A single nighthawk, batting across the sky one evening last week, was enough to panic us about the end of summer. We’d already been watching the barn swallows getting set to leave. In mid-August, their offspring still romped the skies, swooping for horseflies past our ears, testing one another with their dives. Last week they sat on the wire, carefully watching the sun go down. Next week, the boreal dark one step too near, they will be off and gone.
It seemed a good occasion then to look back briefly on the summer and estimate what the Fall might hold in store before frost chokes the life out of what remains of the garden.
The other day I received an inquiry to grow and design a flower feast for a 2020 wedding celebration. With 12 years under my belt, I continue to deepen my understanding of how to both read the landscape as a grower, align wedding dates with flower phenology, and read the needs and interests of clients and members.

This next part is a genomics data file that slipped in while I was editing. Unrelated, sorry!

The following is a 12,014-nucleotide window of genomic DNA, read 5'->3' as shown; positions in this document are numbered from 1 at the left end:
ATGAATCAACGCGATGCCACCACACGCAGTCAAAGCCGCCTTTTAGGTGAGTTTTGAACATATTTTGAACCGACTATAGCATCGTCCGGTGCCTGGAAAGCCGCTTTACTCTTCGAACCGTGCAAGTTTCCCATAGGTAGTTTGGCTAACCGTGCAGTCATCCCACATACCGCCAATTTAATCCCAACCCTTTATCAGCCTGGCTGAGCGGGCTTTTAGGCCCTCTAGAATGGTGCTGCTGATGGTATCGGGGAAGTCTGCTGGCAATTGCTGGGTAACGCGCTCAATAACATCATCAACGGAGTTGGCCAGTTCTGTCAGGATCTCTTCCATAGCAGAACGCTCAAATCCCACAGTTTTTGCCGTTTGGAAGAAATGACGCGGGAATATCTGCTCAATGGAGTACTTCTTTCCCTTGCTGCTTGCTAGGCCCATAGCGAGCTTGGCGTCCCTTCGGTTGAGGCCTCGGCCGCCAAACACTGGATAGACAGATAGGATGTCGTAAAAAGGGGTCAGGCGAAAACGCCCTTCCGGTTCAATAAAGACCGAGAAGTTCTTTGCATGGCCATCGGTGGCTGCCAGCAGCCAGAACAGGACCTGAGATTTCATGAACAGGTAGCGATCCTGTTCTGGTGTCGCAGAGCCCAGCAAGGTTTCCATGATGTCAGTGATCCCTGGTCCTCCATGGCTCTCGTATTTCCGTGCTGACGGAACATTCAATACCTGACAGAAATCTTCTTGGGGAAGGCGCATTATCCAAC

June brought the ability to see green. Growth was the name of the botanical game and I found myself marveling at how the pears, peas, and poppies sprung from its original seed-coated horizontality, gesturing forever upward and outward. Onward with growth, mulch, and the subtleties of purple and pink. Pink pillows of peony blossom, cathedral spiries of delphinium racemes and the intimate splashes of pink on pistils on view when I paused to consider fruitset of apples and aronia.